But there’s something that troubles Merson (and me) even more: “Consumers rely on salespeople to help them choose the right equipment, in this case the right cable,” he says. “But salespeople often rely on the package labeling.”

How many times do you ask for a salesperson’s help in selecting the correct product for your application and they simply do what you would have done anyway—check the labeling?

When in doubt, they will recommend, and you will buy, the product that looks like it fits your specific need—whether you need a hose to water your sod lawn or an HDMI cable to connect to your 240 Hz TV.

But Wait, There’s More

For Low’s entire 2,000-word response, including comments about audio-over-HDMI, see page 2.

AudioQuest CEO Bill Low Responds

Posted by William Low on 08/15 at 01:46 PM

Mr. Merson’s HD Guru article about HDMI Cable Makers and Ms. Jacobson’s passing-on & packaging of that piece in CE Pro ... make me smile and make me wince.

The smile part is that I’m delighted to see deception and purposefully confusing claims taken to task, and I’m proud of how carefully I balanced responding to market pressure by only telling the truth. And, I wince at the less than perfect muckraking which is unfairly tarnishing AudioQuest.

In the real world, people are confused. The world of this month’s video buzz word comes from the hardware side. “LED” is being used to describe LCD monitors with LED backlighting. These are not LED TVs! LCD monitor manufacturers are shouting about their 120Hz, 240Hz and 480Hz refresh rates, often implying frame rates of 120, 240 and 480 ... it’s downright difficult to figure out if a given TV with a 240Hz refresh rate is displaying a frame rate of 24, 30, 60, 120 or 240. “Refresh rate” and “frame rate” are being purposefully jumbled up by some hardware suppliers.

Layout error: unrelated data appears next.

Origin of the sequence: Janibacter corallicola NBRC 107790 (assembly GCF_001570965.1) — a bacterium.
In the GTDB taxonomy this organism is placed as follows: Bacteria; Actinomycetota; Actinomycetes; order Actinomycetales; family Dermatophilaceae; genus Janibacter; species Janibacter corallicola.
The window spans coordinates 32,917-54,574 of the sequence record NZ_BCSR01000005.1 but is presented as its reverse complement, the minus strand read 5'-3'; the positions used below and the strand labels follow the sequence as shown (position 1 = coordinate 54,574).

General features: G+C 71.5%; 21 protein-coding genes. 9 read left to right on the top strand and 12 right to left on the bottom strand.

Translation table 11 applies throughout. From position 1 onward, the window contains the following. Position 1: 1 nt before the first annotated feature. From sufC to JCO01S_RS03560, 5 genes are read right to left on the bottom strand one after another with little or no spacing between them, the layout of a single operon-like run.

As HD Guru points out, there are no monitors which need to be fed more than a 60p signal for 2D video, though 3D does require the equivalent of 120p (60p x 2), no matter what the monitor’s refresh rate, and no matter whether the set includes the computational ability to create (through interpolation) frame rates of 120 or 240. As for the 480Hz or 600Hz “refresh” rate of a plasma set, that’s usually only a claim equivalent to an amplifier’s or a cable modem’s bandwidth. It’s a type of possibility and not necessarily a claim that any signal direction is taking place at that rate. Plasmas have vastly superior response time (ability to change quickly) compared to LCD, but how often the picture is refreshed by the combination of electronics and display is not necessarily the same number.